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Performances at the Grammys

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I came late to the Grammies (given a choice, I’ll take the Simpsons over much anything else that’s on TV), so I’m picking up about a half hour into the show. Apparently I missed Prince, Dave Matthews and several others.

As an overall observation, the backdrops for the performances were well done. If only the same could be said for the technical issues. For a show all about music, you would think they’d have the sound rock solid. Such was not the case, though.

The White Stripes — I’ve never been all that big a fan of their work; going for them is a raw intensity, going against them is a raw intensity. They did a medley of some of their tunes, with pretty good results.
Martina McBride — I think I’ve caught snippets of this song on the radio from time to time. The arrangement of the performance tonight seemed to be more stripped down in general, but also with a full string section swelling during the middle section of the tune.
Alicia Keys — Alicia was introduced by Patti LaBelle, and she played well, with the exception of a little diva-esque oversinging. To be honest, I didn’t recognize the tune (it was a Luther Vandross song), but it came off well
Celine Dion — You know, if it wasn’t for me wanting to be complete, I would have turned the TV off. I’d rather listen to two dogs humping than Celine. So, imagine my sheer delight when the CBS audio feed completely dropped out during the opening of the tune (replaced by several audio techs struggling to get the backup online). Unfortunately, they fixed the problem. Richard Marx accompanied Celine (so glad to see that he is getting work). Luther’s song was very touching; even Celine couldn’t kill it (I wonder how much of a threat they had to issue to keep her from doing his trademark over the top singing shtick). For what it’s worth, here’s to hoping that next time it’s Luther who belts it out.
Sting and Sean Paul — These two did the Police standard Roxanne. If I didn’t know any better, I think that Sting was using the original Fender jazz bass that he used for that album. Sean Paul came out and added a heavy dancehall aspect to the song. Since the Police pretty much always had a heavy reggae feel to their music, this fusion worked.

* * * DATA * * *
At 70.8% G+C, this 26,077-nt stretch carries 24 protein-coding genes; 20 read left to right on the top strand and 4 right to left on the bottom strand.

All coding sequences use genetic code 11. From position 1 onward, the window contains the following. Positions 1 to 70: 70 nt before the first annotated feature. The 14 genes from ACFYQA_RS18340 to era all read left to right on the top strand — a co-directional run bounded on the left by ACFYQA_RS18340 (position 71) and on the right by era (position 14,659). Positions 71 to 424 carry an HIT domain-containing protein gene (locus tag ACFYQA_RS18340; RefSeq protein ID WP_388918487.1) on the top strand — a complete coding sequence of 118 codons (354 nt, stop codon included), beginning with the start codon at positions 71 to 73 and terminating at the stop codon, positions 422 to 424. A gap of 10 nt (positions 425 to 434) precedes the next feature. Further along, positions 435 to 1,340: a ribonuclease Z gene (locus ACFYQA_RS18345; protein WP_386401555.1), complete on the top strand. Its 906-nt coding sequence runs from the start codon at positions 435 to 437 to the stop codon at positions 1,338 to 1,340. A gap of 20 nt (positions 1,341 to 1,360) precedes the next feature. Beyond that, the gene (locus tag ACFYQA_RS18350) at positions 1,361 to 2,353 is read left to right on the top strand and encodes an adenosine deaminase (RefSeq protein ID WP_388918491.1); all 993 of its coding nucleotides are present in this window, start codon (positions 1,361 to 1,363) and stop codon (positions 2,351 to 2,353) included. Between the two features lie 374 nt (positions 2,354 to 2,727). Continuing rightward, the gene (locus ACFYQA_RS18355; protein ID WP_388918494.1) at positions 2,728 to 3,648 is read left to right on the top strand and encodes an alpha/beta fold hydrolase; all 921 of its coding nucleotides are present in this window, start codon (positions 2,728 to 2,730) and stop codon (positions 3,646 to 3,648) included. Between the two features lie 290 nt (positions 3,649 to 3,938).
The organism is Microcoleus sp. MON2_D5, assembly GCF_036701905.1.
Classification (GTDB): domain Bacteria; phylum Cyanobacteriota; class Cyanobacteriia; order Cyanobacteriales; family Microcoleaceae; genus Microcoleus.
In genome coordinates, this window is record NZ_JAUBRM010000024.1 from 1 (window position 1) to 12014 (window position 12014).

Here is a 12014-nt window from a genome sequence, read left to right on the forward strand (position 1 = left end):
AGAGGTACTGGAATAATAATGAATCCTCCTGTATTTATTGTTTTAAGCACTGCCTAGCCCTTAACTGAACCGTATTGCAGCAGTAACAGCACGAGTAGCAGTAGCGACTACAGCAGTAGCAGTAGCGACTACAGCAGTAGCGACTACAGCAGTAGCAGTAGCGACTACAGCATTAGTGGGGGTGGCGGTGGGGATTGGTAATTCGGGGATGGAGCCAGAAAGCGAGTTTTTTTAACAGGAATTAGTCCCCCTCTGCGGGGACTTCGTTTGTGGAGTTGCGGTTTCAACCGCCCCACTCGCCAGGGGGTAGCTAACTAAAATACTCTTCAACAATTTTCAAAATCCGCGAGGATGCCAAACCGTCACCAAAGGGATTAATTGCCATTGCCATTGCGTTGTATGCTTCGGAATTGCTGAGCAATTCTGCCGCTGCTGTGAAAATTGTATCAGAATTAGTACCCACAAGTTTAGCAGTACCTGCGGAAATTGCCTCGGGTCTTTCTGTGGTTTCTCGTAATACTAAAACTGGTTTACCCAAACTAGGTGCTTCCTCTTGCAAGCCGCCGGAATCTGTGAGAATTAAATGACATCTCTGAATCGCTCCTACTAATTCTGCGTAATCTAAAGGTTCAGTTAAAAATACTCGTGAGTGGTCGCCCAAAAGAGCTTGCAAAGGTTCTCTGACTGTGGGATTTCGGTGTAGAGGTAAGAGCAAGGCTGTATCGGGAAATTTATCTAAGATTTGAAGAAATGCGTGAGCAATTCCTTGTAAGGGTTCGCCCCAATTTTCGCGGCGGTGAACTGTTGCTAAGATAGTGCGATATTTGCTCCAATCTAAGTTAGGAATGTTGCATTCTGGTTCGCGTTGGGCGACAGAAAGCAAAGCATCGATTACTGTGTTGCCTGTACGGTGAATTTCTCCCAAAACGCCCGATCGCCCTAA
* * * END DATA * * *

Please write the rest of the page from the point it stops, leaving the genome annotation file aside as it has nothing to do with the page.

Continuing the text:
Justin Timberlake — To me, it seems like a bad thing when the singer has to ask people to get into the music. Also, given that Timberlake’s primary asset seems to be his dancing, why would he choose to spend his one shot at this audience sitting behind an electric piano? Anturo Sandoval sat in for a bit of the song, doing a trading licks thing with Timberlake. It’s just me, but I would have so much rather listened to Sandoval for an entire song than Justin’s, um, crooning.
Black Eyed Peas — I caught these guys performing on SNL a while back. This was a better show. Perhaps having more real estate in which to move around let them be more active on stage.
Beyonce — The stage show was, um, unusual. Again, her forte in the past has been dancing and very high energy dance music. So she decides to go with a slow, showy, way over the top song? Even if it’s the title track of the album, I think there would have been better choices.
Earth, Wind & Fire, Outkast, Robert Randolph, George Clinton and Funkadelic — I’ve always loved EW&F. This performance was Shining Star, and they did a bang up job; great energy. Phillip Bailey probably was ragging out his voice just a bit on the higher end. Outkast did their hit tune I Like The Way, and EW&F jumped in harmony. Robert Randolph turned a country instrument (pedal steel guitar) into a funky explosion of gospel tinged passion. As much as I love Clinton and Funkadelic, they sounded ragged out and tired on Tear The Roof Off. It was good to see Bootsy having fun, though. And, if they ever do this again, please someone muzzle Samuel Jackson.